BE: The Church exists for evangelization, that is a direct quote from John Paul. We exist to spread the message that Jesus is everyone’s Savior and He loves all of us and invites all of us into God’s family. And that is really what the Church exists for. That’s foundational to the mission of not only the Church, but of every disciple of Christ. Our commission from Jesus is to make other disciples. So how do we do that? We do that by walking the walk. That is No. 1.

TE: How will you continue doing that in the next five years?

BE: The way we are trying to do it is to encourage not only individuals, but every parish to come together and identify what they believe are those that they most wish to reach out to and to strengthen. So every parish take a look at itself and say ‘Whose voice is being heard and whose is not?’ Are we welcoming? Is there an atmosphere of welcome in our parish? Is this a place where people don’t just come to fill up a pew on Sunday …  but do people feel (they) are being fed? Being fed spiritually. But Jesus came to save the whole person, so it’s not just spiritual enrichment. Spiritual, emotional, relational. Do I feel accepted as the person that I am? Do I also feel that my desire to grow on my journey of faith is being addressed? Do I feel I have friends here? Do I feel this is a place where I can get healing? Where I can get perhaps some good advice. Do I have somebody that I can talk to that I can share my questions with too? Is this a community where I can find guidance, health, support that will help me make my decisions better?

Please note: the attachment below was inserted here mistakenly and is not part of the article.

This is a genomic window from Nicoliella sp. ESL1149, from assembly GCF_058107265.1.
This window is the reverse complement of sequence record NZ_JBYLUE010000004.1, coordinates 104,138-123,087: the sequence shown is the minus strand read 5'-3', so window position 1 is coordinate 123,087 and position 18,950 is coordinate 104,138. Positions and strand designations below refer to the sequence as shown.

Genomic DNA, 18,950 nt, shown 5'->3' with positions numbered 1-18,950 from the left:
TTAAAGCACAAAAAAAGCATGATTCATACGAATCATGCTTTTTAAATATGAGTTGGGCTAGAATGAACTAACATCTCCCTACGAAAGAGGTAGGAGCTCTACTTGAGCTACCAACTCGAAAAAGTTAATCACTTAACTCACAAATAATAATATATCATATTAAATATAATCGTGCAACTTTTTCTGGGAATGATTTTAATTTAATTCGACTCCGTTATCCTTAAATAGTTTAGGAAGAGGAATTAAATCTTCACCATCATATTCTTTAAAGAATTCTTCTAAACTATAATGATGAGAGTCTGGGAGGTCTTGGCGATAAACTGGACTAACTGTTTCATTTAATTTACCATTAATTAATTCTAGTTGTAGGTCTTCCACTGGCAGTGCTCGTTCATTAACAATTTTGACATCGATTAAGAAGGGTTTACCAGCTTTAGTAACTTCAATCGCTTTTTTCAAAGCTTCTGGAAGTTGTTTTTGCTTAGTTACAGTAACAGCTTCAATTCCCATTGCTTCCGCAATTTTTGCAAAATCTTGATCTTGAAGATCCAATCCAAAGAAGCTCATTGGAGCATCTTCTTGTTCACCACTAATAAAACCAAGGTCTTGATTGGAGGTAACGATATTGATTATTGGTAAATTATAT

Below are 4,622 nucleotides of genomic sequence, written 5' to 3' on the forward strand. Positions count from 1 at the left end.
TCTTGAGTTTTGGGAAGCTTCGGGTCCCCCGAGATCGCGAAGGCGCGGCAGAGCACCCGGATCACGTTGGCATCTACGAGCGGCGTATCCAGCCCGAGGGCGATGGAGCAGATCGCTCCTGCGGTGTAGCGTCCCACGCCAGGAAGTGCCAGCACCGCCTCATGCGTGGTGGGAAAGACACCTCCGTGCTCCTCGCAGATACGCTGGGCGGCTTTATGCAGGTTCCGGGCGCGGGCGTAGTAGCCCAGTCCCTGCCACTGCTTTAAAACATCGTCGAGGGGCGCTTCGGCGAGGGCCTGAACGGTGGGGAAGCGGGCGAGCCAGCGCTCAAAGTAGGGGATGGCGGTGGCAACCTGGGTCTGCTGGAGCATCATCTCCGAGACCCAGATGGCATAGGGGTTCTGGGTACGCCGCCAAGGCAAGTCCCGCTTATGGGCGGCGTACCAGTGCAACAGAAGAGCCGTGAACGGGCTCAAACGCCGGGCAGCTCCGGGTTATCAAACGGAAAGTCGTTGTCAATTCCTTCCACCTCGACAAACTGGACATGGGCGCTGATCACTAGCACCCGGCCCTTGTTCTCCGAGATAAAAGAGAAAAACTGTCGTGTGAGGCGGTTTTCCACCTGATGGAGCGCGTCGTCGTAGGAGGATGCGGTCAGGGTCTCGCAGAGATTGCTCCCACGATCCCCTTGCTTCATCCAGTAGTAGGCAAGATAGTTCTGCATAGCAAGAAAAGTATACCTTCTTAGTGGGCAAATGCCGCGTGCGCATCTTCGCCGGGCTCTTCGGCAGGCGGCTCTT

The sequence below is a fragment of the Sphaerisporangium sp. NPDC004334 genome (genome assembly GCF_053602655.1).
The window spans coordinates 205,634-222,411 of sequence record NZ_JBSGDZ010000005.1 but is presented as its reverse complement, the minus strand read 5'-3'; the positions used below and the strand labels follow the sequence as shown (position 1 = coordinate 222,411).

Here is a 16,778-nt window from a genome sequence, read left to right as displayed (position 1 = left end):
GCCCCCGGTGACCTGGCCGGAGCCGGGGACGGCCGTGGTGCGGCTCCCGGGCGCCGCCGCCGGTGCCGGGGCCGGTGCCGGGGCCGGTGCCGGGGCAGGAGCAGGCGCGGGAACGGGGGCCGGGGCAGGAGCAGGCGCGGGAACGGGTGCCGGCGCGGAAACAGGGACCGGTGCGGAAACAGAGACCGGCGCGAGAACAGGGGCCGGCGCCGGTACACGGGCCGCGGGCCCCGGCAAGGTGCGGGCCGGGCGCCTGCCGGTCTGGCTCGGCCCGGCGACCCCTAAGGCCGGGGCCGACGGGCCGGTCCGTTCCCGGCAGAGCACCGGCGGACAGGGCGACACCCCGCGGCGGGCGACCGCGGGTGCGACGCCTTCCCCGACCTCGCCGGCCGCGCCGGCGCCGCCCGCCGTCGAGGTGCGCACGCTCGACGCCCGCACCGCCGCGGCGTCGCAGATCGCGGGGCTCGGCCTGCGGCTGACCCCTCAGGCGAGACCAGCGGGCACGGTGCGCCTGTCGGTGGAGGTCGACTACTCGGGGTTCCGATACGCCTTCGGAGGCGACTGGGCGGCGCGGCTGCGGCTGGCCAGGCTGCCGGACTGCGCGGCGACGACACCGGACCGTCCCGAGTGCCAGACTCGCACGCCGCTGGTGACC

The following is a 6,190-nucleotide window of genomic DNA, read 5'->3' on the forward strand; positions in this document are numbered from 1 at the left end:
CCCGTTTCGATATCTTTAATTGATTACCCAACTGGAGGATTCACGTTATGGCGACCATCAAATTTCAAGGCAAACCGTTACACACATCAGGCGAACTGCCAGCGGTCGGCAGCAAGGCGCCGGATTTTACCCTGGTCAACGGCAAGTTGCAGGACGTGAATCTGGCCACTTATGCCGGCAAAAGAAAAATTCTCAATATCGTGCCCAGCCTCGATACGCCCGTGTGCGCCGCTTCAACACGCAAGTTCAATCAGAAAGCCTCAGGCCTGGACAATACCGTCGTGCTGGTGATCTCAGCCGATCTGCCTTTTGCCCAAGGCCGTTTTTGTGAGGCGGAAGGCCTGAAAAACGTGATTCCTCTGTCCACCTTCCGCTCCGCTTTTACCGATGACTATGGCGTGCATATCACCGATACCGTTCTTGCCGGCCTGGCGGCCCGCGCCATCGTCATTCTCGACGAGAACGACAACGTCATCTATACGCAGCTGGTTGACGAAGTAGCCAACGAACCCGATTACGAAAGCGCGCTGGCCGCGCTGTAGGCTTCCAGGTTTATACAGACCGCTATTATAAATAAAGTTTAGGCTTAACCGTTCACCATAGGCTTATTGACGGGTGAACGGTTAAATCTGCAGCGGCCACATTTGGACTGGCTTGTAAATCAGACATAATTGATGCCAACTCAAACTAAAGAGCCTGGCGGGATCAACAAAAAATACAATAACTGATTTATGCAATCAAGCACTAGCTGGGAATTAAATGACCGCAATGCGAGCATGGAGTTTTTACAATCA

TE: How do the parishes help foster community?

BE: That’s exactly what every parish has to continue to keep asking itself. My favorite definition of parish is: A parish is a family of families, and a family for those who do not have family. So a parish (fosters community) by being a family, by regarding every member, every person, not only those that are in the pews on Sunday. How does the parish define its mission to be able to reach out to all of those in the community, including the interfaith community?